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Reindeer Can See UV Light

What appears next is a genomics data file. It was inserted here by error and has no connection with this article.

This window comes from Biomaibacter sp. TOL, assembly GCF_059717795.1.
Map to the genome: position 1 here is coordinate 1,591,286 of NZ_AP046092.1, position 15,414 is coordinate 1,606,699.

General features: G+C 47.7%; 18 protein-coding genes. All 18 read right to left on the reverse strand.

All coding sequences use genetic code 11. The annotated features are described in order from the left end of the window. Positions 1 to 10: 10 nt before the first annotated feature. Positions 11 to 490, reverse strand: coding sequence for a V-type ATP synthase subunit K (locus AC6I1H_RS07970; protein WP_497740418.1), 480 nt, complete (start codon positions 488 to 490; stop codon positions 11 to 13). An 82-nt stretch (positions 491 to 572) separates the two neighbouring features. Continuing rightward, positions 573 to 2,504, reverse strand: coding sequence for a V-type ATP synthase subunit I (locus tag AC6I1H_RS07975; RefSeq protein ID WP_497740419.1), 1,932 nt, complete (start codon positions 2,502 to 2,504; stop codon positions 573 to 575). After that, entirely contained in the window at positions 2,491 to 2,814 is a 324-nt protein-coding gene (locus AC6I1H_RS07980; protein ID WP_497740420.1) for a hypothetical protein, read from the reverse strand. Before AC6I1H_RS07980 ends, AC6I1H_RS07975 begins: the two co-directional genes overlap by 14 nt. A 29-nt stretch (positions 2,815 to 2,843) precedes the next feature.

Researchers have discovered that the ultraviolet (UV) light that causes the temporary but painful condition of snow blindness in humans is life-saving for reindeer in the arctic. A Biotechnology and Biological Sciences Research Council (BBSRC)-funded team at University College London and other institutions published a paper in the June 15, 2011 issue of the Journal of Experimental Biology that shows that this remarkable visual ability is part of the reindeer's unique adaptation to the extreme arctic environment where they live. It allows them to take in live-saving information in conditions where normal mammalian vision would make them vulnerable to starvation, predators, and territorial conflict. It also raises the question of how reindeer protect their eyes from being damaged by UV, which is thought to be harmful to human vision. The paper served as the cover story for the Journal of Experimental Biology issue. Lead researcher Professor Glen Jeffery said "We discovered that reindeer can not only see ultraviolet light, but they can also make sense of the image to find food and stay safe. Humans and almost all other mammals could never do this as our lenses just don't let UV through into the eye. "In conditions where there is a lot of UV – when surrounded by snow, for example – it can be damaging to our eyes. In the process of blocking UV light from reaching the retina, our cornea and lens absorb its damaging energy and can be temporarily burned. The front of the eye becomes cloudy and so we call this snow blindness. Although this is normally reversible and plays a vital role to protect our sensitive retinas from potential damage, it is very painful." Human beings are able to see light with wavelengths ranging from around 700 nm, which corresponds to the colour red, right through all the colors of the rainbow in sequence to 400 nm, which corresponds to violet. Professor Jeffery and his team tested the reindeer's vision to see what wavelengths they could see and found that they can handle wavelengths down to around 350-320 nm, which is termed ultraviolet, or UV, because it exceeds the extreme of the so-called visible spectrum of colors. The winter conditions in the arctic are very severe; the ground is covered in snow and the sun is very low on the horizon. At times the sun barely rises in the middle of the day, making it dark for most of the time. Under these conditions light is scattered such that the majority of light that reaches objects is blue or UV. In addition to this, snow can reflect up to 90% of the UV light that falls on it. Professor Jeffery continued "When we used cameras that could pick up UV, we noticed that there are some very important things that absorb UV light and therefore appear black, contrasting strongly with the snow. This includes urine - a sign of predators or competitors; lichens - a major food source in winter; and fur, making predators such as wolves very easy to see despite being camouflaged to other animals that can't see UV." This research raises some interesting questions about the effect of UV on eye health. It had always been assumed that human eyes don't let UV in because of the potential that it will cause damage, just as it does to our skin. In our eyes, UV could damage our sensitive photoreceptors that cannot be replaced. This would lead to irreversible damage to our vision. Arctic reindeer are able to let UV into their eyes and use the information effectively in their environment without suffering any consequences. Professor Jeffery added, "The question remains as to why the reindeer's eyes don't seem to be damaged by UV. Perhaps it's not as bad for eyes as we first thought? Or maybe they have a unique way of protecting themselves, which we could learn from and perhaps develop new strategies to prevent or treat the damage the UV can cause to humans." Professor Douglas Kell, Chief Executive, BBSRC said "We can learn a lot from studying the fundamental biology of animals and other organisms that live in extreme environments. Understanding their cell and molecular biology, neuroscience, and other aspects of how they work can uncover the biological mechanism that meant they can cope with severe conditions. This knowledge can have an impact on animal welfare and has the potential to be taken forward to new developments that underpin human health and wellbeing." [Press release] [Journal of Experimental Biology abstract]